As an undergraduate at the U of U, Barbara studied piano with Barlow Bradford and would sit in the audience of UCA concerts wishing she could sing with this amazing choir! On her birthday in 1999 she became a member, and has been involved with the choir ever since. Barbara sang with UCA until 2014 and has been the librarian for more years than she can remember: alphabetizing, renting, erasing marks, and collecting choral and orchestra music. Her list of pieces shows her love of choral, orchestra, piano, and jazz music.
- Alexander Borodin: In the Steppes of Central Asia
The colorful treatment of the theme delights me every time I hear this piece. The passing of material from instrument to instrument or section to section never gets old.
- Morten Lauridsen: Lux Aeterna
The gentle open sound of these a cappella chords is so healing.
- Claude Debussy: Rêverie, L. 68
The blending of harmonies like water colors, 2-against-3 rhythms, and hand crossings give this piece such a harp-like sound even though it’s a piano piece. I love to play anything Debussy.
- Gerald Finzi: In terra pax, Op. 39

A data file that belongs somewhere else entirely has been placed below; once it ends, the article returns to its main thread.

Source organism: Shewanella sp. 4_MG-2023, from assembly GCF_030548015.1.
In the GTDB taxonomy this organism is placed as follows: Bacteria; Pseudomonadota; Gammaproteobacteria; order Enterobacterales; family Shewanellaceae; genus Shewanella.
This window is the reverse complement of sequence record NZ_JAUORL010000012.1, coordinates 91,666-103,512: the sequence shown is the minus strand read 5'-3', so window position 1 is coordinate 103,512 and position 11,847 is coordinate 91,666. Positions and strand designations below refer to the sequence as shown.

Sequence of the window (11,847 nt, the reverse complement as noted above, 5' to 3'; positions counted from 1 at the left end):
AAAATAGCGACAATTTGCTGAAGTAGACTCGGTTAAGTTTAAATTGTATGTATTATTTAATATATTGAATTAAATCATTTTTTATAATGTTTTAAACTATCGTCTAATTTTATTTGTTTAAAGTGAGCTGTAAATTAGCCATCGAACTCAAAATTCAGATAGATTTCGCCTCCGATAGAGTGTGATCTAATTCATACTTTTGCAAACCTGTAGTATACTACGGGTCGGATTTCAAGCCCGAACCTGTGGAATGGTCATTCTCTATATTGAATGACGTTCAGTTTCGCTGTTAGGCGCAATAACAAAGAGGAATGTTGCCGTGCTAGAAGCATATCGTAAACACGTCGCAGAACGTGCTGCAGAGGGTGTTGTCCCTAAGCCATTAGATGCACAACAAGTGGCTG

This joyous piece is everything Christmas: bells, angelic choirs, and beautiful harmonies.
- Pyotr Ilyich Tchaikovsky: Violin Concerto in D Major, Op. 35 – 1. Allegro moderato
My favorite spot is around 9:15. The triumphant theme brings hope to my heart.
- Sergei Rachmaninov: All-Night Vigil, Op. 37 – Lord, Now Lettest Thou
I instantly fell in love with these Vespers when I sang them in a U of U choir and with Utah Chamber Artists. This movement sounds like the music is breathing (in and out) constantly while the soloist soars.
- Gabriel Fauré: Requiem, Op. 48 – Sanctus
Without words, the violin solo brings magic to this movement and the emphatic “Hosanna in excelsis” brings majesty.
- George Gershwin: Piano Concerto in F – 3. Allegro agitato
The energy instantly grabs me and the percussion would be desperately missed.
- Wolfgang Amadeus Mozart: Requiem in D minor, K. 626 – Lacrimosa
Tragic, mournful, and heart-wrenching. What else can I say? Mozart was the first composer that I attached myself to.
- John Rutter: Magnificat – 1. Magnificat anima mea
Festive, hopeful, and joyous. Rutter has the sparkle and joy combined with that beautiful English choral sound.
- Wonderful Tonight (Michael Bublé)
My husband and I like to sing duets together, and this one is a favorite.
- Seven Days (Sting)
The odd meter section reminds me of sailing or being on a beach. I don’t know if it’s the clever lyrics, or the non-vibrato tone that draws me to his music more.
- We Are In Love (Harry Connick, Jr.)
My high school and early college days were filled with the big band sounds of Harry Connick Jr.’s music. This song is one of the first that led me to a love of jazz.